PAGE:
Last week was not a good one for private spaceflight. First came Orbital Sciences spectacular launch explosion of their Antares rocket, intended to take cargo to the International Space Station. Then came Friday’s tragic accident with Virgin Galactic’s SpaceShipTwo vehicle which sadly left one of the pilots dead, and another seriously injured, after their craft reportedly exploded in mid air.
SpaceShipTwo was a unique craft designed by Virgin Galactic, a private company owned by entrepreneur Richard Branson. The craft itself was built as a scaled up version of Scaled Composites’ SpaceShipOne - a vehicle which would take off like a rocket, but land like a plane. The Virgin Galactic vehicle was intended for use carrying a number of paying passengers into space, before landing them safely back on Earth several hours later.
The crash occurred during a test of the spacecraft in the atmosphere. While the precise causes of the accident are still not public, what has been assumed, is that the craft’s rocket motor failed to operate properly and suffered from what the industry calls a ‘hard start’ - an unintended firing of the motor.
While the causes of the crash are still unclear, what is clear, is that this accident will have a significant impact on the budding space tourism industry. Virgin Galactic was at the forefront of a small group of companies who were building solutions for taking people into space at (somewhat) affordable prices. As part of this, Virgin has managed to collect advance payments for pre-booked tickets on one of their space trips from numerous celebrities.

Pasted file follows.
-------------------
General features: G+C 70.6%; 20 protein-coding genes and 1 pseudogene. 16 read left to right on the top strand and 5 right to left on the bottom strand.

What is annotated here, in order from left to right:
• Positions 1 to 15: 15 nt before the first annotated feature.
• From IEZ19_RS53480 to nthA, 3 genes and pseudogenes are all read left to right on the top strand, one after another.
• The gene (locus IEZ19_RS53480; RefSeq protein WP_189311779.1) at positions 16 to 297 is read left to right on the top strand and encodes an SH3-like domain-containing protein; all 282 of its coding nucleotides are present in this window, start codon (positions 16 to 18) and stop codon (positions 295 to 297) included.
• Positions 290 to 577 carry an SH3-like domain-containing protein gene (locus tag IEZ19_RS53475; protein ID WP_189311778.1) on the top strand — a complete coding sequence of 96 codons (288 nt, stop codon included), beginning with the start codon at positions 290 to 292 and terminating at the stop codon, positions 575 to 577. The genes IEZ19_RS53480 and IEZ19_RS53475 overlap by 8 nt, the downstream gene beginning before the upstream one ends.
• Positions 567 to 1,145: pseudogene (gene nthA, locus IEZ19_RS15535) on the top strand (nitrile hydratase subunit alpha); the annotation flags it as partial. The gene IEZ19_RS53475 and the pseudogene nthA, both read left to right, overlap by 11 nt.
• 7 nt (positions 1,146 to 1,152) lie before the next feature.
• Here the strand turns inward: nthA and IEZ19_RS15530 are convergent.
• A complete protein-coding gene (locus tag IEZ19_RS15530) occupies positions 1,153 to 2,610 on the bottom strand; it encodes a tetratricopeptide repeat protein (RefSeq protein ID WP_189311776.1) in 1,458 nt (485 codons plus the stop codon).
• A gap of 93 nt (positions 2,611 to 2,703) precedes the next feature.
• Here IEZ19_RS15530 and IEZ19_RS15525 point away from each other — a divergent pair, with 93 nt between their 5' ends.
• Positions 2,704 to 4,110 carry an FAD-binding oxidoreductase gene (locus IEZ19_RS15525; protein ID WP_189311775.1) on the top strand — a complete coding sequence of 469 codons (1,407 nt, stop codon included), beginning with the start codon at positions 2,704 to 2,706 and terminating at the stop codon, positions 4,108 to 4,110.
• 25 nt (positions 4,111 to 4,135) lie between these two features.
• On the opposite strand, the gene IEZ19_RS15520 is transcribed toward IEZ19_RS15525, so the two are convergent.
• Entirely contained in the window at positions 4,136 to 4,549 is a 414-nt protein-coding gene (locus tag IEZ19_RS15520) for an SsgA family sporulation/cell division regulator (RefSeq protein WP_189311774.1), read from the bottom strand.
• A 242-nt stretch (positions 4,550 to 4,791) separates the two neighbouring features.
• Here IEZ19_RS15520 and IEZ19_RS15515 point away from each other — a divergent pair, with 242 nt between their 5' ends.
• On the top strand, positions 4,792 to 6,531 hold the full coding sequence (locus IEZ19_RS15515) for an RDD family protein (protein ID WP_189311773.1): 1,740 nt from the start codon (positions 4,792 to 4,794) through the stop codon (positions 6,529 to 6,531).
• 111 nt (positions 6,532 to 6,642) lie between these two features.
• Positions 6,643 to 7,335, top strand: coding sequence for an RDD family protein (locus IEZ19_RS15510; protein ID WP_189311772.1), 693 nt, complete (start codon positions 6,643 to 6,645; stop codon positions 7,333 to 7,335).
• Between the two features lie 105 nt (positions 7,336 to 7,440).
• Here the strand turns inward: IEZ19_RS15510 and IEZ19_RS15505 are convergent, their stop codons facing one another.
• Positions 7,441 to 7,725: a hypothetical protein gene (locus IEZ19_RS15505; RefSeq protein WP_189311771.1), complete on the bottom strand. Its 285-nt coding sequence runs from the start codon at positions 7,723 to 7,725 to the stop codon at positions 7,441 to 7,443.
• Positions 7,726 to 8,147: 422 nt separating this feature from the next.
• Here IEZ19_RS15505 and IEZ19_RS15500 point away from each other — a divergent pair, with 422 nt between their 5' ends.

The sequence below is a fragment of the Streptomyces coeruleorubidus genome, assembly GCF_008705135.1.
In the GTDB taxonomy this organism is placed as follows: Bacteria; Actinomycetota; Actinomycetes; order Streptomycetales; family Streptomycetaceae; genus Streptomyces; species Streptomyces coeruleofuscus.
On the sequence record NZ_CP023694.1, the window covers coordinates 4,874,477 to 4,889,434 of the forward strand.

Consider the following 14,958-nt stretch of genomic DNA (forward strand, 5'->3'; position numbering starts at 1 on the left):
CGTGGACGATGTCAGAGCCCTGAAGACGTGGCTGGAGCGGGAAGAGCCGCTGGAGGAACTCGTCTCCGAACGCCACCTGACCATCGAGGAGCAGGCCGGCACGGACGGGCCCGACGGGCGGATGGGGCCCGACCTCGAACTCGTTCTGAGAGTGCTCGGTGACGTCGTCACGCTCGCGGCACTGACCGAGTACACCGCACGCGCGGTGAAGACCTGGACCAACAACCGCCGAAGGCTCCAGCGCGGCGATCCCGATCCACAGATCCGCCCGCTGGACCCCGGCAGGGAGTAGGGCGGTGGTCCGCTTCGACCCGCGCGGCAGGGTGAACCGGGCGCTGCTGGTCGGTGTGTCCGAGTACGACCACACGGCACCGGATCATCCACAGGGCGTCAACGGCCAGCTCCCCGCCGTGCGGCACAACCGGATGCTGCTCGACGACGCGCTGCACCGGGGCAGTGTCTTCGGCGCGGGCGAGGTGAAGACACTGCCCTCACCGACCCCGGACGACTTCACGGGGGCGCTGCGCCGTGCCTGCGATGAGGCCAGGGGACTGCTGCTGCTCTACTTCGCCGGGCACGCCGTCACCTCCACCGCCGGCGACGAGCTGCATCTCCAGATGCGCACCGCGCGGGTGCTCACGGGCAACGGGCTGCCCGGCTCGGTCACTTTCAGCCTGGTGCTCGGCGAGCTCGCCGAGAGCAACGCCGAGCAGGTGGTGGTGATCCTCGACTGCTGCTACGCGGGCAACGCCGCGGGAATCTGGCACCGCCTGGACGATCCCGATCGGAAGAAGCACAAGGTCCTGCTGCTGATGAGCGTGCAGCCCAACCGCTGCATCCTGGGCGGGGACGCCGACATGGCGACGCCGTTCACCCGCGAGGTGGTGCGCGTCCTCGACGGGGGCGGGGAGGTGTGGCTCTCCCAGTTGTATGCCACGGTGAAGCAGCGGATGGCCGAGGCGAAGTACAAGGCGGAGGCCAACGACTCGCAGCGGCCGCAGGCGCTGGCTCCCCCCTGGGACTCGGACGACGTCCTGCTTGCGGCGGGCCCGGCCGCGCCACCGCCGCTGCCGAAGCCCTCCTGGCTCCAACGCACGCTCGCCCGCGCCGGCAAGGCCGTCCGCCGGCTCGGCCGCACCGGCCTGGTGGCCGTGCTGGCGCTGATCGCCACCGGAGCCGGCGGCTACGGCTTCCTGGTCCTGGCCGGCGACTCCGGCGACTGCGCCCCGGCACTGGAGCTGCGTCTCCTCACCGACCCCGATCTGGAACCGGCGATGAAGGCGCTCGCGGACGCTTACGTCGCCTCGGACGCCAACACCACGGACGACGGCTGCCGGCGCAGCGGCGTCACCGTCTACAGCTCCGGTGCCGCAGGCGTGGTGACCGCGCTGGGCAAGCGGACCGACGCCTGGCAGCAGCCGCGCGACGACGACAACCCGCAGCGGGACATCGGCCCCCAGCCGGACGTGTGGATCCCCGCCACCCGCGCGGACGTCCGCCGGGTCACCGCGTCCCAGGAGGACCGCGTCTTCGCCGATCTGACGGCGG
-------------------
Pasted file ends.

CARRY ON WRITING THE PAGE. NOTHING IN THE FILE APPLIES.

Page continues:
It is quite probable that many of these people might be wanting their money back, unwilling to travel on a craft which was killed one of its occupants. This being said, space travel is highly dangerous and still very much in a developmental stage. It is true that despite the fact that many people died in the early days of air transport, we still fly planes with little thought to the danger. Perhaps all that space tourism needs is some time for the public to regain their trust in the technologies involved before it can once again continue development.
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